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Congestion Pricing

MTC Wants Your Thoughts on Express Lanes on I-880

Note: GJEL Accident Attorneys regularly sponsors coverage on Streetsblog San Francisco and Streetsblog California. Unless noted in the story, GJEL Accident Attorneys is not consulted for the content or editorial direction of the sponsored content.

Back in 2015, the The Metropolitan Transportation Commission (MTC) and Bay Area Infrastructure Financing Authority (BAIFA) agreed on a plan to bring new High Occupancy/Toll Lanes to Silicon Valley. The I-880 Express Lanes Project (fact sheet here) extends for 25 miles (going south) and 20 miles (going north) in the stretch of freeway between Oakland and San Jose. Construction is well underway, and the lanes are expected to open in the late summer of 2020.

But there are still a few t's to be crossed and i's to be dotted and the MTC and BAIFA are looking for your help. Comments are due tomorrow and can be emailed to on a number of issues. A full list of what is still being decided can be found in the bullet points below. If you are unfamiliar with how HOT Lanes and Express Lanes work, the paragraphs that follow explain how congestion pricing can work.

MTC and BAIFA are proposing the following rules for the toll lanes. If approved, these rules will also go into place for the Express Lanes on the 680 as well:

    • A 50 cent minimum toll in the area
    • No maximum toll
    • Toll reductions based on ridership: half-priced tolls for HOV2
    • Toll removal for 3+ person carpools, vanpools, motorcycles and buses
    • Toll reductions based on emissions: eligible clean air vehicles pay half price
    • A requirement that any car using the lanes have a FasTrack. Cars seeking an HOV discount would have to set their transponder to how many people are in the car. Cars using a discount based on emissions could have one that does not require adjustment.

The I-880 Express Lanes project is one of many projects that seek to bring a network of connected congestion-free lanes to the bay area by 2035. The basic concept of congestion pricing is that by charging drivers a fee based on the amount of congestion in an area (i.e. it costs more to access the lane during rush hour than at 5 in the morning) planners can always guarantee a congestion-free trip for a certain price.

Supporters of congestion pricing argue that it demonstrates just part of the true cost of travel and illustrates the subsidy that car drivers benefit from every day. Opponents decry that the lanes create two classes of drivers, those with money that don't mind paying more for a congestion-free ride and those that can't afford it. Whether or not an HOT/Express Lanes project can be considered equitable depends on how the monies are spent. If they are used to increase and improve transit services for those with the least income, they are generally viewed more favorably by advocates for the disadvantaged than if they go to a general fund or a less progressive project list.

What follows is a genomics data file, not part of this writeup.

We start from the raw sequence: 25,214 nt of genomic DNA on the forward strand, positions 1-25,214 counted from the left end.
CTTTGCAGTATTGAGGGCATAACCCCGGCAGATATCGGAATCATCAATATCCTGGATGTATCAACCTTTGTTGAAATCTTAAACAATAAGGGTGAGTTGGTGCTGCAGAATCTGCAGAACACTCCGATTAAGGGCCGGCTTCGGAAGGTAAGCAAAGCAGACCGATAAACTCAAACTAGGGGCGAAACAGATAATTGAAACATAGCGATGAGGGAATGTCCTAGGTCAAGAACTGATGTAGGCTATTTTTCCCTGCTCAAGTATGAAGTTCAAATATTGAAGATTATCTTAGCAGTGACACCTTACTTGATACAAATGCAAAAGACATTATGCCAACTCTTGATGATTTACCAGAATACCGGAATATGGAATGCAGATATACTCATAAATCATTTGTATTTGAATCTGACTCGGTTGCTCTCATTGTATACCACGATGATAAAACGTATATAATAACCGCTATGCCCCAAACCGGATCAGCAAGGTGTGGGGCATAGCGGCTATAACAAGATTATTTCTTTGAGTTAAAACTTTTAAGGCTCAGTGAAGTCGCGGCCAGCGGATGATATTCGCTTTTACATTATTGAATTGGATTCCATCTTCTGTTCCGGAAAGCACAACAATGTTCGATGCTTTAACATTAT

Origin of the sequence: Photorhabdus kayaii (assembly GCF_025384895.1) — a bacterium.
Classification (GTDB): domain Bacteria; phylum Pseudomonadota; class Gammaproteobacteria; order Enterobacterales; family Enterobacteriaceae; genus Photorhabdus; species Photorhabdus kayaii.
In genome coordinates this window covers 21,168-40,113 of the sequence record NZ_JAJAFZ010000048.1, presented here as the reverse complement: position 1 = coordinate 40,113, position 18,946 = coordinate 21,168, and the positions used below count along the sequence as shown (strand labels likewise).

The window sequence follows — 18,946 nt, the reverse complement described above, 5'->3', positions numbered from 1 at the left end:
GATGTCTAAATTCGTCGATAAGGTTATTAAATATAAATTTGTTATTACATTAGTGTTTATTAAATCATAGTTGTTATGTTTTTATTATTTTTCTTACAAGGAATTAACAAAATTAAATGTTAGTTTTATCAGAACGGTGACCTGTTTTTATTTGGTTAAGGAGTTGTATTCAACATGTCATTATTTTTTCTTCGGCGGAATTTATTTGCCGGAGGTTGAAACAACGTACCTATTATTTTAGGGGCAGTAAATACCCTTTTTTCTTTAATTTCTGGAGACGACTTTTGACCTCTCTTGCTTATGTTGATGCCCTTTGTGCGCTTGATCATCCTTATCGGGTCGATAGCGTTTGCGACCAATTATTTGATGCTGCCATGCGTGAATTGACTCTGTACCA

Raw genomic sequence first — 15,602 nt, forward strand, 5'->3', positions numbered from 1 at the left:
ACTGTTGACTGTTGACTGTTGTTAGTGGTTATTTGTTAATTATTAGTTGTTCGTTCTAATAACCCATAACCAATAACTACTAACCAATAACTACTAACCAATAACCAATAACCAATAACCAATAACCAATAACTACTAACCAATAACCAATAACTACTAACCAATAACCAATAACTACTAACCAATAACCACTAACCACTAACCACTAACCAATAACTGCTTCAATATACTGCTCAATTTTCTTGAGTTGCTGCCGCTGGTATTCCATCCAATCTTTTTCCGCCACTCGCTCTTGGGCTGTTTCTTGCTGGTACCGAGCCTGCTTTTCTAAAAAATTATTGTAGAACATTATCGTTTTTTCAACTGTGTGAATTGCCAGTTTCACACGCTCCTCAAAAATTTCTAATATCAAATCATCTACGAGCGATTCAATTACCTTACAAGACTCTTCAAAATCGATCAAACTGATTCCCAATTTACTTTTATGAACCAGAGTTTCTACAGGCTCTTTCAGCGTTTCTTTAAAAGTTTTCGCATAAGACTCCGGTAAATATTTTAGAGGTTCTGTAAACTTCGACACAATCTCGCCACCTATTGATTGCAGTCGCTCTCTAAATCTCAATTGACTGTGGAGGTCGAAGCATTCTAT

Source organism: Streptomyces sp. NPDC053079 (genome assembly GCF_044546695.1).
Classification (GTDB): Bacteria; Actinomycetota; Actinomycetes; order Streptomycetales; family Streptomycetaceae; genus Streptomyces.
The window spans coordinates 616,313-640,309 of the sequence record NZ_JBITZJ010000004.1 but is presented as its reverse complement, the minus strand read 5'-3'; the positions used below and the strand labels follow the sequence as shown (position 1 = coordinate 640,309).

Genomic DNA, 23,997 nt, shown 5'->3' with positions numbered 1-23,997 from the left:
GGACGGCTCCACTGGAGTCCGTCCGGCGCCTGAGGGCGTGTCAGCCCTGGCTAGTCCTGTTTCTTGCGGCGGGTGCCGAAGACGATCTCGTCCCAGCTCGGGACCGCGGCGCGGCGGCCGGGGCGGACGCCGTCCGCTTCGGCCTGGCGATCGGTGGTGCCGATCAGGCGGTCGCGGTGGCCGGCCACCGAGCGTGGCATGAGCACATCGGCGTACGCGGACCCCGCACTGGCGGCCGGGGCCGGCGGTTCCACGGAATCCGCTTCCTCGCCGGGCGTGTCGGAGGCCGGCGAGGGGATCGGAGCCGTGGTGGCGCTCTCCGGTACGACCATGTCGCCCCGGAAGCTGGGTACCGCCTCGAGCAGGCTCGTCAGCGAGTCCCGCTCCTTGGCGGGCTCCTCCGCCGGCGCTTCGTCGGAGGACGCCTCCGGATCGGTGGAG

While local media were aghast at not setting an upper limit on tolls, "Hang onto you budget" (sic) warns the Fremont Patch, there is plenty of research that shows that in America we don't charge drivers enough to pay for our driving-centric transportation system. A 2013 study by the American Tax Foundation shows that the American driver pays just over half of the costs incurred by his choice to drive.

And even this City Lab article that begs advocates to not demonize cars and car drivers notes that people overuse their cars and underpay into the transportation system that supports them. The answer to reduce the amount of driving that people do is to incentivize them to make different choices.

After growing steadily for decades, vehicle miles traveled per person peaked and declined after 2005 (as gas prices shot up). This produced knock-on changes in housing markets, and helped accelerate the move back to cities. And the decline in gas prices since 2014 has triggered more driving. “This shows that more intentional kinds of pricing schemes, like congestion pricing or parking pricing, could have similar effects.”

Having a greater benefit for HOV3+ cars over two person carpools (or a parent driving their kid somewhere) may seem strange to Californians who are used to HOV2 being considered high occupancy, but this is standard practice on the east coast. Toll lanes along the congested highways surrounding New York City and Washington, D.C. have offered no subsidy to HOV2 vehicles since their inception. More recently, in 2016, the Express Lanes in Colorado ended their subsidy of HOV2.

The reason to end and reduce this subsidy is simple: the more cars that are allowed to access Express Lanes for free, the less the benefit for cars that feature more riders or are emissions free. By its own admission, the current I-880 HOV Lanes are overcrowded and unreliable. Statistics produced by the MTC show that speeds along the HOV Lanes are less than 45 miles per hour along 90 percent of the corridor at the busiest hours.

The other discounts, if approved by the MTC Board of Commissioners, would be for emission-free and emission-reduced vehicles. Whether or not to include discounts or waived fees for these vehicles has been debated by urban planners for decades. The argument for these discounts/waivers is basically that these cars are less damaging to the environment and their purchase should be encouraged. The counter-argument is that there have been no studies that show a correlation between these toll subsidies and people's car-buying decisions, just anecdotal evidence. The City of Los Angeles ended free parking for emission free cars over a decade ago for this reason.

If you have thoughts on these recommendations, again, comments are due tomorrow and can be emailed to Final recommendations from the MTC and a vote by the MTC Board are expected early in 2020.

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